Every Brain Injury Is Unique

Tenacity, repetition, and hope contribute greatly to a successful outcome after a TBI.

A small decrease in the ability to function for somebody who is brilliant is often very difficult for them to swallow because they are acutely aware of this small difference, and it's often very disabling to them. I mean--I'm seeing this woman now who has had a severe injury, who tests out with a 150 IQ. There are significant deficits that she has on neuropsych testing, and she has tremendous functional deficits in terms of fatigue and sensory issues, in terms of light and sound and all these other things, that make it almost impossible for her to function, yet her IQ is amazingly high. So, again, this is another woman who's a lawyer, okay. The discrepancy there--you know--so somebody looks at that IQ and says, "How can this person be brain-injured?" Okay, you follow her all day and see what she's doing. She can't function. Some success stories, okay? One was a woman who had a brain injury in her first semester of law school. Severe, severe injury. Was able to finish law school. It took her an extra year, so it took her four years instead of three. Passed the bar, and is now working as an attorney for one of the federal agencies. She did great. Passed the bar on the first time. There are people with a brain injury--we have a video on You Tube: "Do I Have a Brain Injury?" One of the people in that video is a woman who graduated from the University of California, Phi Beta Kappa, went on to get her PhD, is extremely brilliant. She had three brain injuries. There are many, many people like that. I think there's too much negative about brain injury. I think, yes, there are some people who don't do well, but there are some people who do marvelously well. So I think part of my job is always to give people hope.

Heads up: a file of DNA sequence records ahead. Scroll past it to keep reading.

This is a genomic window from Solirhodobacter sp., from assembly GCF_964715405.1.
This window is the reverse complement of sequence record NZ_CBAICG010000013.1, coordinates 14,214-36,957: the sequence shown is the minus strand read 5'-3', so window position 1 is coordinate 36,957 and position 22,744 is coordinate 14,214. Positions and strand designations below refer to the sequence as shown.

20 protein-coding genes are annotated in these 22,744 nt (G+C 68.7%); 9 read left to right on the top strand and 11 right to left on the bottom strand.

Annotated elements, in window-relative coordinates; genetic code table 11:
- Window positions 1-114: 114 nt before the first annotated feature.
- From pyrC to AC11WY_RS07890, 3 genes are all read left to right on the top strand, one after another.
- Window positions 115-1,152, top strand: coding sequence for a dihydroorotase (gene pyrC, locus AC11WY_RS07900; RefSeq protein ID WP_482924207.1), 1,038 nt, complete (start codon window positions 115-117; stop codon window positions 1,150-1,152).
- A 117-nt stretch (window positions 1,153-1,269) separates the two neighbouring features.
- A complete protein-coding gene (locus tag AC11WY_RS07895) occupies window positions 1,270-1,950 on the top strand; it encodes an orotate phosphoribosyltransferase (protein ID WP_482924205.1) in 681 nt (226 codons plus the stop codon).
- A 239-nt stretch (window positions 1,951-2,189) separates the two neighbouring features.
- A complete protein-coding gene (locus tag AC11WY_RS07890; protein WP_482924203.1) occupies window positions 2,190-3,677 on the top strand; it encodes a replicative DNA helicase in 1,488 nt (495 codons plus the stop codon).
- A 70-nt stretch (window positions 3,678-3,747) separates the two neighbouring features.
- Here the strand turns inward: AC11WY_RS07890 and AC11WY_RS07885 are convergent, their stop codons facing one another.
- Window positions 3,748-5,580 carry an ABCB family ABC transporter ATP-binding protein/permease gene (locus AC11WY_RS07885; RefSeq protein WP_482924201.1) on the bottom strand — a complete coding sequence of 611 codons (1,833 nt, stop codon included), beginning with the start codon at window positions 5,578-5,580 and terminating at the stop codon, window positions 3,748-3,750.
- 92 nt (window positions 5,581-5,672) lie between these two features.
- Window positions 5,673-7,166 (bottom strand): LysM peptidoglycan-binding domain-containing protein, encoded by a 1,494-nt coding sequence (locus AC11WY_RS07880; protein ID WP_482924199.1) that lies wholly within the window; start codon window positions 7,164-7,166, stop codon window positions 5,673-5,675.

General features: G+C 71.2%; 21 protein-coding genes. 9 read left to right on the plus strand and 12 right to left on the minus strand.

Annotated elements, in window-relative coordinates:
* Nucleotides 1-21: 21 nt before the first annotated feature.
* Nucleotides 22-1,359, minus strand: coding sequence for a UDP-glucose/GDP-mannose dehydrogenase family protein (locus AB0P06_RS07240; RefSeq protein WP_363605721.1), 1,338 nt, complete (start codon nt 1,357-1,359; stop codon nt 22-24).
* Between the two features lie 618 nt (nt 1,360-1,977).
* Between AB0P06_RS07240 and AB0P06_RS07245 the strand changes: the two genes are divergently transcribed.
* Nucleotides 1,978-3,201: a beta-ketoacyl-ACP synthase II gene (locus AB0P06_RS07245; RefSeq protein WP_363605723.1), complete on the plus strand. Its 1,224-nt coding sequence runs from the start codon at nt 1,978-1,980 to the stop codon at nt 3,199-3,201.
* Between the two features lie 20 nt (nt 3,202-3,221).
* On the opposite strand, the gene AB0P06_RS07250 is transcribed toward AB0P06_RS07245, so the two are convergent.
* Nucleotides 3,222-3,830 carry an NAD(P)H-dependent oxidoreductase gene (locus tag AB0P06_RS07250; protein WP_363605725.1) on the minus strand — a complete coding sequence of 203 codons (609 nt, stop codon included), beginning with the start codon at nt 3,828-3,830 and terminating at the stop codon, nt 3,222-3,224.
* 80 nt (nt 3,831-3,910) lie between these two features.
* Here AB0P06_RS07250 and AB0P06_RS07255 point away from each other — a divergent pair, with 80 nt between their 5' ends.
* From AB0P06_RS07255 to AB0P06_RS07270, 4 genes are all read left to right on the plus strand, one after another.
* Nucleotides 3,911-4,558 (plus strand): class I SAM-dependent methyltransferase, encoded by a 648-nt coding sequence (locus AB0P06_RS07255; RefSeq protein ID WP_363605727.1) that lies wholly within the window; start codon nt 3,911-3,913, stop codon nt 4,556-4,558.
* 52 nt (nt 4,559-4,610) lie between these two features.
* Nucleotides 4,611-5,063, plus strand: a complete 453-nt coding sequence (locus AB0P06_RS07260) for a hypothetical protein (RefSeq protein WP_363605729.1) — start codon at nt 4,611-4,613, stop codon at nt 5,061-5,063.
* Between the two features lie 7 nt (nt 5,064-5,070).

Posted on BrainLine March 15, 2011.

Produced by Noel Gunther, Ashley Gilleland, Victoria Tilney McDonough, and Brian King.